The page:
• You always ask for a peer review: Why do you not handover your paper to a significant journal??


    Of course I do agree that they used the wrong emissivity factors but I do not agree with all the conclusions you made. I think it would be the best if you join your calculation with LDM's simulation and adjust your assumption to the reality of the Optris the profs used. And don't forget that we have no probe of the Alumina they used. Further it is obvious that the emissivity is < 0.95 for various reasons one being the hot fuel that only occupies a small portion of the E-cat. The prof's missed to measure the T-difference from side/top/bottom where we expect the bottom to be the hottest place.


    And last: Do not forget that a large portion of the radiation is going to the side (fins!), what heavily compensates some mistakes...


    Yes; I always ask for a peer review. More than one. Of course.


    A significant journal is the easiest way to get this, but not the only such. However, it has to be an objective peer review, not a cherry-selected set of people who happen to like the idea.

  • LDM ,


    Perhaps the apparent low power, after reducing the T from near 1400 C to near 800 C, is due to not correcting the emissivity for the ribs in the output power calculation?


    IE: the already-high in-band emissivity of the alumina (~ 0.95) gets a small bump to near 0.97 , since there is not so much improvement to be made in the emissivity in that band by self-reflection/absorption (the rib valleys are a weak cavity). In the Optris IR spectral sensitively range, the reactor is almost a black body already. However, the total emissivity used for radiant power calculations could have greater overall improvement to the emissivity made by the ribs, so that maybe a total hemispheric emissivity of 0.65 (for a flat surface) could become 0.75 when ribbed, boosting the output power at the lower re-calculated temperatures.

  • Paradigmnoia


    Perhaps the apparent low power, after reducing the T from near 1400 C to near 800 C, is due to not correcting the emissivity for the ribs in the output power calculation?


    It is not clear for me what you are meaning by the above text.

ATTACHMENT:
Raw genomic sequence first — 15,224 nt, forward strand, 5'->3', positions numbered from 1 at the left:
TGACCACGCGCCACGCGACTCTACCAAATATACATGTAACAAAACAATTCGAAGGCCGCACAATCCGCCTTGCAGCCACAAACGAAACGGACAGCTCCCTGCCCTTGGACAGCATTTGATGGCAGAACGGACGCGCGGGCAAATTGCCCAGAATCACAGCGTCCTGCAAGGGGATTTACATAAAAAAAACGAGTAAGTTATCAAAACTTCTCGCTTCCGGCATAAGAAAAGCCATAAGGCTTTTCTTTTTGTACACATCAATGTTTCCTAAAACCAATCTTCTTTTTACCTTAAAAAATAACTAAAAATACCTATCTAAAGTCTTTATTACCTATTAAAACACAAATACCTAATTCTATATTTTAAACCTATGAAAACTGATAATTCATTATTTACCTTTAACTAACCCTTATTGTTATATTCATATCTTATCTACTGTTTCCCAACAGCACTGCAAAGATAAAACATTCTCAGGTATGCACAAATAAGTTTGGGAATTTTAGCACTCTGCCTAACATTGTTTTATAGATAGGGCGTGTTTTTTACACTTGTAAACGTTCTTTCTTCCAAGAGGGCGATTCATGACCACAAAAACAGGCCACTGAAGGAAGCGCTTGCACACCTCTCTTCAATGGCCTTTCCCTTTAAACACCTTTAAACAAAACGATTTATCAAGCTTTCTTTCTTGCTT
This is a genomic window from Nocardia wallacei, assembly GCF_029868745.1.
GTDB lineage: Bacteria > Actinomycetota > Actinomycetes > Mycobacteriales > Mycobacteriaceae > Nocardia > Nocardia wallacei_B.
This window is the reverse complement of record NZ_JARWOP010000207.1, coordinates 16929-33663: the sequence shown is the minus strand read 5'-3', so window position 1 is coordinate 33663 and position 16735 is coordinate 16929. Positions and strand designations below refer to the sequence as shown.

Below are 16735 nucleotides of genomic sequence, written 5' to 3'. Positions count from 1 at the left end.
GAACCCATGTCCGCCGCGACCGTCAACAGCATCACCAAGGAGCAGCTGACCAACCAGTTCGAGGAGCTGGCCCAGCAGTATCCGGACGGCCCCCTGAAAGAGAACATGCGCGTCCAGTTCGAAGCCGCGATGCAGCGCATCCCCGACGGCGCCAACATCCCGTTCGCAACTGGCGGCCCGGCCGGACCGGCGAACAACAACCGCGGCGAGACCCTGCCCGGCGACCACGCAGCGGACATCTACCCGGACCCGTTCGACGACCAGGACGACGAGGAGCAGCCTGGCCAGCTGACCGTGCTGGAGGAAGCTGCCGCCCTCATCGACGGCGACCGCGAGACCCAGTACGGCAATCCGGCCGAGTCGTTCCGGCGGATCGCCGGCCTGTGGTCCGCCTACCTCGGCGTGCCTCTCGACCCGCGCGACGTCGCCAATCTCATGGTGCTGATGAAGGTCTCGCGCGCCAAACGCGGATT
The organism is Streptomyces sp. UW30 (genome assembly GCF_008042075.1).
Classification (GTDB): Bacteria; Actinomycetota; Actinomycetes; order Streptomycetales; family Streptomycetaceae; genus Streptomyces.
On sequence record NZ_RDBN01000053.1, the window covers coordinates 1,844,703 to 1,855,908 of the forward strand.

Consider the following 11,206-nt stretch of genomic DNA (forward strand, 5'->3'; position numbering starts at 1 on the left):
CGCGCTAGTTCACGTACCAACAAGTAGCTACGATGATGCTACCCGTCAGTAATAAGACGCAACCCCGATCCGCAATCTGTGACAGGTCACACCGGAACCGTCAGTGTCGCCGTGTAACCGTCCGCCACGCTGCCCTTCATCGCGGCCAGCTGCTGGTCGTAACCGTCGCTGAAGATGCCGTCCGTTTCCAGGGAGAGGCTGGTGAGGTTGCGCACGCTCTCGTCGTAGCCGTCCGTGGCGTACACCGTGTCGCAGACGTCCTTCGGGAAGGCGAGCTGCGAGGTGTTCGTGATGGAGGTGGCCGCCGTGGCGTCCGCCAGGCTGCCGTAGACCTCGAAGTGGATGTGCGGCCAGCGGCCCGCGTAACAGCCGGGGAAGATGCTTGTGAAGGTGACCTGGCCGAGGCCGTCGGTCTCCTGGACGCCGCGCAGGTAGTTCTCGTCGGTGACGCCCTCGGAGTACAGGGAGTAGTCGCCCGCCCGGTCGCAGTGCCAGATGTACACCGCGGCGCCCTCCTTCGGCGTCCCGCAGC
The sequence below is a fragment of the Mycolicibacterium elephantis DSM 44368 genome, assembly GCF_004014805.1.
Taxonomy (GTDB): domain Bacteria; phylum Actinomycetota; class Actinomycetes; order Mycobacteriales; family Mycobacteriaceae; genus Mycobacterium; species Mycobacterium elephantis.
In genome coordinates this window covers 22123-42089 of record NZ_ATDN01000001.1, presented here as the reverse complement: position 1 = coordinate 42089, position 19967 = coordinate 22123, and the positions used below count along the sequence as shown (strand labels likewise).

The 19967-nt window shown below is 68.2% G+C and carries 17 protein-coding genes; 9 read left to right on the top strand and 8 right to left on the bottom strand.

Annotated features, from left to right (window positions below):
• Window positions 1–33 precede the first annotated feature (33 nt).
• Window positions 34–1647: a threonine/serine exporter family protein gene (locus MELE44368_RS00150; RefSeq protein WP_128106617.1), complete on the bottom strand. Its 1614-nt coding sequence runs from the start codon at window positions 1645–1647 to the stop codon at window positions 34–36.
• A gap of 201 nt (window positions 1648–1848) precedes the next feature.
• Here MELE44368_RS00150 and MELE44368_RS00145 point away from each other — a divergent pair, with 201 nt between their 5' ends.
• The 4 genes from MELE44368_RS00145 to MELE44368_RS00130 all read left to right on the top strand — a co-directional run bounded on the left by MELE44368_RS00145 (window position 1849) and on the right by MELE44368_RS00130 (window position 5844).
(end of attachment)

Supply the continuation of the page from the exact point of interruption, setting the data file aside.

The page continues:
The 800 degree C is the real temperature if we assume that incorrect emissivities are used.

    The power for my simulation was derived from that the total coil wire power was 906.31 - 41.25 = 865.06 Watt,

    But using your proposed wire configuration of 4 cm in the rods, 4 cm under each end cap and under the ribs 10 windings, then the total power under the end caps and under the rips (the power of the ECAT) becomes 735 Watt.

    With that power assigned to the FEM model i get a surface temperature of just over 600 degree C in the simulation

    So the power of 735 Watt is not from a simulation, but based on the applied power and taking into account the distribution of that power.


    If this does not answer your question maybe you can explain your reasoning/question a little bit more ?


    IE: the already-high in-band emissivity of the alumina (~ 0.95) gets a small bump to near 0.97 , since there is not so much improvement to be made in the emissivity in that band by self-reflection/absorption (the rib valleys are a weak cavity).


    Correct


    In the Optris IR spectral sensitively range, the reactor is almost a black body already. However, the total emissivity used for radiant power calculations could have greater overall improvement to the emissivity made by the ribs, so that maybe a total hemispheric emissivity of 0.65 (for a flat surface) could become 0.75 when ribbed, boosting the output power at the lower re-calculated temperatures.


    The boost of the emissivity is defined by the view factor, which is fixed for the ECAT and the emissivity, which is variable and dependent on the temperature.

    The new emissivity is e /(1- Fv*(1-e)) with Fv = .42812

    With the formula applied the emssivity of .650 becomes 0.765

    However with only heater power applied, the increased emissivity must be compensated by a lower surface temperature in order to keep the total power the same.

  • But using your proposed wire configuration of 4 cm in the rods, 4 cm under each end cap and under the ribs 10 windings, then the total power under the end caps and under the rips (the power of the ECAT) becomes 735 Watt.

    With that power assigned to the FEM model i get a surface temperature of just over 600 degree C in the simulation

    So the power of 735 Watt is not from a simulation, but based on the applied power and taking into account the distribution of that power.